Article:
In The Nativity – and as I also read and imagine in the gospels – Mary was scared, hurting, and Joseph ran away at first. What would you do if your girlfriend turned up pregnant? You know you haven’t slept with her so putting two and two together means that someone else must have. So you blame the solider, you blame her, you blame yourself. The shame on the family must have been unbearable. And suddenly in the shock of it all, the heart of the gospel hits home: the surprise of God becoming incarnate in a young girl is too much. We turn to explanations, and blame, and anger, and frustration. And what seems to stem from this unusual twist in the plot is that God reveals herself in the reality of life, in the joy and the misery, in the frustration and the pain, in the most human of actions. And nothing – no status of wealth, nor social status, nor even social behaviour – was to be a barrier for God’s light to be born into the world.

I can’t help smiling at the irony of the wise men, who must have thought just like we do. “A saviour, a new King born today? We’re gonna need the finest gifts! Let us spend all our savings on some gold, some frankincense, something that will fit in with the undoubtedly rich palace this new king will be born into!” Could they be more wrong? It must have been fairly embarrassing walking up to the back of a shed on a farm out of town, dressed like royalty, handing over gold to a young unmarried girl, with sheep shit on her dress, Joseph in tear, in sorrowful repentance, having narrowly missed the birth of his son for fear of the consequences he’ll face. For me, this is God’s unconditional and saving love finding home in every corner of our lives, the unexpected, the surprising, and the mundane.

Finally, Tony Jordan ends his piece with the following: “There was nothing in my version of the nativity which is at odds with the Gospel of Luke or Matthew at all, not one thing. One of the most extraordinary parts of the story is when Joseph really finds his faith. Wow – isn’t that what the story is really about? Doesn’t Joseph represent us? Doesn’t Thomas the shepherd represent us when he kneels down and kisses the feet of Christ?”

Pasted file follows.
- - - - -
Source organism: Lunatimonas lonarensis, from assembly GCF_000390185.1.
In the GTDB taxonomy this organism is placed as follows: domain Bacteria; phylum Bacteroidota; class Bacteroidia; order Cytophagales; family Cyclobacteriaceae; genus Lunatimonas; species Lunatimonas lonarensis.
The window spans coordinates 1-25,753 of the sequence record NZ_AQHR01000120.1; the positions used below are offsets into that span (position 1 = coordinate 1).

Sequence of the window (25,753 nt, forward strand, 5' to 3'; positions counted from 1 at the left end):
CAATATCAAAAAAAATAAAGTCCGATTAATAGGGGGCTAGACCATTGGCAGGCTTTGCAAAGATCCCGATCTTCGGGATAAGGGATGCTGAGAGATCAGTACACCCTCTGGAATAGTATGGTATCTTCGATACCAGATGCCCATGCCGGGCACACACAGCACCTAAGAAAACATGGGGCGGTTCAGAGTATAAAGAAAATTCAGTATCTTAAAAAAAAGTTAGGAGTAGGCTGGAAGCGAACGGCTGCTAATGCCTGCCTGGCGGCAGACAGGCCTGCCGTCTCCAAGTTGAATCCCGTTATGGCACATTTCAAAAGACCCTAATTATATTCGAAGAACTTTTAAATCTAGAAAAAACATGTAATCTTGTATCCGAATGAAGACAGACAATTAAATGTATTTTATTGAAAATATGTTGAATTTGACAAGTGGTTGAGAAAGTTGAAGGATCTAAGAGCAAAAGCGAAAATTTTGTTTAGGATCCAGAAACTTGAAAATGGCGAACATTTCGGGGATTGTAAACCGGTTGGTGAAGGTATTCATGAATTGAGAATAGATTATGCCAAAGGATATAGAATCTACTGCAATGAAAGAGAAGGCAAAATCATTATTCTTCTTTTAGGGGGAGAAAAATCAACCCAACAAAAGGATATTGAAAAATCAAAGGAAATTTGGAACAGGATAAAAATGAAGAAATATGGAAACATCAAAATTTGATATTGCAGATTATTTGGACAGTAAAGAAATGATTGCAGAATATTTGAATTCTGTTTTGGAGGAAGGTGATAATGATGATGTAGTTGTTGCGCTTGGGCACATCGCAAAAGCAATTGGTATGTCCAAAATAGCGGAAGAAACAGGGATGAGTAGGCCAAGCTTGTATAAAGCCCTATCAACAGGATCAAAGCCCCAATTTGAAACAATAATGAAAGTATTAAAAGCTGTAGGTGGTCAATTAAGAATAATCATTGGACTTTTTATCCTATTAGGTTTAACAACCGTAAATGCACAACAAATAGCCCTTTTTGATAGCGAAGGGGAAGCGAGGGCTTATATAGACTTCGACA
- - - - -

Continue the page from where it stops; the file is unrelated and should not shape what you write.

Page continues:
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Any theology that justifies occupation, oppression, and the denial of human rights is an outrage to God

Any theology that justifies occupation, oppression, and the denial of human rights is an outrage to God. And I wonder why I’m often more comfortable with those who say ‘religion is a cause of the world’s problems’ than those who blindly adhere to religious dogma for their own political goals… At least those who rule out religion altogether have the courage to point to where ‘religion’ does corrupt humanity. We need the voice of religion’s critiques. However, I’m also not persuaded that all religion causes oppression, suffering, and all the ills of the world.

As I mentioned in my introduction to this blog I’m often too ready to lose the ‘Christian’ label, sadly. This highlights the tension in my faith, the frustration, and the disappointment, which ironically leads me to the cry for more of the true spirit of God. Yeah, I can laugh at the hypocrisy of the prosperity gospel preachers with their millionaire homes, or the sandwich board street preachers selling the ‘turn or burn’ ideology. But when it comes to forms of Christian Zionism actively justifying Israel’s occupation, oppression and the denial of human rights in Palestine, I am furious. This type of theology actively destroys human flourishing, diminishes diversity, and plants seeds of evil. Human flourishing, diversity, peace, reconciliation are all part of God’s dream for the world.